Putin 'on brink of earning new ally in EU' as anti-sanction leader tipped for election win

The Slovak parliamentary election taking place on September 30 may see the return of a well-known character on the country’s political stage who has led, albeit by a small percentage, the electoral polls in recent weeks: Robert Fico, the former Prime Minister of Slovakia.

But since his ousting in 2018 forced by a popular revolt linked to the murders of an investigative journalist and his girlfriend, Mr Fico has seemingly turned his back on the EU and NATO and embraced a more populist agenda, which includes lashing out at Russian sanctions and embracing some of Vladimir Putin’s anti-Ukraine propaganda.

This has sparked fears in the West that Russia may be about to gain a new ally in the heart of Europe.

Indeed, in recent months Mr Fico vowed to halt sanctions aimed at Russia, put an end to the military aid sent by Slovakia to Ukraine and even endanger Kyiv’s attempt to join NATO.

In August, he went to the extent of parroting the Russian president during a speech to supporters, as he repeated Moscow’s propaganda according to which the war in Ukraine started not as a result of an illegal invasion but as a civil war, when “the Ukrainian Nazis and fascists started to murder the Russian citizens in Donbas and Luhansk”.

But one expert suggested Mr Fico’s barks may be worse than his bite, in part thanks to Slovakia’s electoral system.

Michael Rossi, lecturer in the Department of Political Science at Rutgers University, noted Mr Fico’s political party, Smer, isn’t dramatically leading in the poll and, even if he was elected Prime Minister, he would still need the support of at least two other political parties to reach the majority he needs, an alliance set to curb his extremism and pro-Russian views.

Earlier this week, Smer was projected to get some 20 per cent of the votes, giving him a small lead over the social-liberal Progressive Slovakia party. The lead seemingly vanished in a poll published on September 27 by AKO agency, which placed Smer at 17.7 per cent, 0.3 per cent behind Progressive Slovakia.

Mr Rossi believes it likely Smer, if it came out a winner from this election, would form a coalition with, among others, Peter Pellegrini’s HLAS–SD, a party with more moderate views than those being expressed by Mr Fico.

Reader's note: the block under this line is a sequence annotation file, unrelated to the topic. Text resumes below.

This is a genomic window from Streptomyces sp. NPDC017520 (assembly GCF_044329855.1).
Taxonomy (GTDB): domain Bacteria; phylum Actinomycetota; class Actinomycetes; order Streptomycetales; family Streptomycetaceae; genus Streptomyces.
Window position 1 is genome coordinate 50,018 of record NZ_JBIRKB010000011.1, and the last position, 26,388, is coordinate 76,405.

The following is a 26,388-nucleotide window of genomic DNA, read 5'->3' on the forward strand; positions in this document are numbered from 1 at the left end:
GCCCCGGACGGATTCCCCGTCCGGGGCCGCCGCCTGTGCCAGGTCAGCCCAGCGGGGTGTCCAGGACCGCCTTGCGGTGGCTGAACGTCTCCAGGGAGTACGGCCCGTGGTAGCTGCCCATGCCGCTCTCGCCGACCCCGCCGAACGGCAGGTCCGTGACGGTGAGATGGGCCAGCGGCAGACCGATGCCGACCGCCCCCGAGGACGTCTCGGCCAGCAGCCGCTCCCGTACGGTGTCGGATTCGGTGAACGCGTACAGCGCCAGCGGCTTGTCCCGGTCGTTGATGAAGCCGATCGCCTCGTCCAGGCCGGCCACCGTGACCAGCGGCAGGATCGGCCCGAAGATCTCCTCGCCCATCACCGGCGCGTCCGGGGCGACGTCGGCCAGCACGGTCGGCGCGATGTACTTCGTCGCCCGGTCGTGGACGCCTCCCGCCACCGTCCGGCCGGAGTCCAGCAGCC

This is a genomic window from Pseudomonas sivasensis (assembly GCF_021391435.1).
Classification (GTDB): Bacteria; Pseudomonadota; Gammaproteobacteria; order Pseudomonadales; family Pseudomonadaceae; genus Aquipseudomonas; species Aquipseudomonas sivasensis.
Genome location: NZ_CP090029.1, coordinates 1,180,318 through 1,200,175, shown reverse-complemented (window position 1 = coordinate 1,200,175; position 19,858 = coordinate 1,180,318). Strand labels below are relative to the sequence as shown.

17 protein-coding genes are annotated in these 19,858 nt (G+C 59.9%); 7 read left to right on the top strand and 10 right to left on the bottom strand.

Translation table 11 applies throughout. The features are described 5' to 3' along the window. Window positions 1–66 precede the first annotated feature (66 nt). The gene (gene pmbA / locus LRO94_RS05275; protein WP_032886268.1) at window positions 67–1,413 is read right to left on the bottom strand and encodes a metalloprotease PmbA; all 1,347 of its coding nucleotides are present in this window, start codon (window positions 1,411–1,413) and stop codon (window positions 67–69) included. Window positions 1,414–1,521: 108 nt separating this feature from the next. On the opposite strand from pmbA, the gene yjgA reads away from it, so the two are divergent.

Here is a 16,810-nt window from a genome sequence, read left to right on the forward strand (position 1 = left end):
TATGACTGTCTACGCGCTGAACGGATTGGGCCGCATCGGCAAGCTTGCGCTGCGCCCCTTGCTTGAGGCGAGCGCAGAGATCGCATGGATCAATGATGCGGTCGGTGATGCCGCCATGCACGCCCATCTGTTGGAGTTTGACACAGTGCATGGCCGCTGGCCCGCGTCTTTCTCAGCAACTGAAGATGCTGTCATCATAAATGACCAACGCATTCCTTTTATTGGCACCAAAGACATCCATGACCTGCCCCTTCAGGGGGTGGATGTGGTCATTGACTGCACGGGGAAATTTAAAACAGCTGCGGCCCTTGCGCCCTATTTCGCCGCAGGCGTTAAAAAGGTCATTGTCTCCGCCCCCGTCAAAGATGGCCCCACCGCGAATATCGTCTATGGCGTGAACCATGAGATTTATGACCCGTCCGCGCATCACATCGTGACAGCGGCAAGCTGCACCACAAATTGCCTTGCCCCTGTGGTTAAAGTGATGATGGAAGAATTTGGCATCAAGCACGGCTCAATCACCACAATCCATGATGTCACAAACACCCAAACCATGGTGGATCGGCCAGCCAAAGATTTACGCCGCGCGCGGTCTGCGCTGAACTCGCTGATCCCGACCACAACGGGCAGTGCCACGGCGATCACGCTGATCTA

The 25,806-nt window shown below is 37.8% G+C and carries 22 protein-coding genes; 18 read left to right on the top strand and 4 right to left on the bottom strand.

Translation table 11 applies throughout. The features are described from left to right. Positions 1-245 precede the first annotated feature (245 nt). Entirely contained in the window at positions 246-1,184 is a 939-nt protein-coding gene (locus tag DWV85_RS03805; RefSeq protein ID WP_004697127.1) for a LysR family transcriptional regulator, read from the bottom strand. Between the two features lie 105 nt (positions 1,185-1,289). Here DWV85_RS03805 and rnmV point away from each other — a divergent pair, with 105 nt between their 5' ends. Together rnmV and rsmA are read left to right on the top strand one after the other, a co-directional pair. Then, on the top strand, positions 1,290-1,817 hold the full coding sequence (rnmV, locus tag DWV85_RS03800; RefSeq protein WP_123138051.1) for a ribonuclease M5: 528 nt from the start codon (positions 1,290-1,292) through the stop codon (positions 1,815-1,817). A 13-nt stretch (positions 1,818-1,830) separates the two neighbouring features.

The expert told Express.co.uk: “A party that gets a little more than 20 per cent of the vote in a multi-party state has to work with other parties. So if Pellegrini is interested in reconsidering the sanctions for example, then we have something to talk about.

“But the point is that it’s got to be more than one person. It needs to be the political heads within a coalition and if it doesn’t work, then it may just be a little more than rhetoric playing into public grievances.”

He added: “So it’s very, very messy, I can tell you that much. For those that seem to feel the worst if Fico comes in, I would say best case scenario, he might get some of his ideas out, but it’s going to be very difficult for him to enable the hardline policies that he is promising if he has to work with a coalition of three or four political parties.”

The spotlight gained by Mr Fico in recent weeks is largely due to the flop of the OĽaNO party, which lost the confidence of his political allies within weeks of gaining power in March 2020.

Mr Rossi added: “Fico is toxic for many Slovaks, who just simply see him as a relic of the old political oligarchy. So I wouldn’t worry too much about him all of a sudden experiencing a comeback.”

Mr Fico was Slovakia’s Prime Minister between 2006 and 2010, a legislature during which Slovakia entered the Eurozone, and then again between 2012 and 2018.

Still, Mr Rossi noted the former Prime Minister is “playing into a very predictable but not surprising populist narrative” which puts his country first and results attractive to many, not just in Slovakia.

The politician’s words on the conflict in Ukraine and the sanctions towards Russia may make a dent in the many Slovaks who don’t believe Moscow is responsible for the war.

A trends report published this summer by Slovak think tank GLOBSEC suggested that only 40 per cent of people in the country believe Russia to be responsible for the war in Ukraine – a figure smaller than in Hungary and Bulgaria.

While Mr Fico alone is unlikely to prove to be a danger to the stability of the EU and the support for Ukraine, the expert acknowledged the existence in Slovakia as much as in other Western nations of “war fatigue” and economic issues linked to the conflict in Ukraine.

He said: “The big issue is, does that translate into being pro-Russia? Or does that translate simply into being anti-sanction?

“Because if it’s the second, it doesn’t necessarily mean that the public is now pro-Putin, it doesn’t mean that they’re pro-Russian, it just simply means that we’re tired of supporting what is basically a proxy war between the United States and Russia, we’re tired of getting stuck in the middle and we’re tired of having all of these economic sanctions backfire on us.”

source: express.co.uk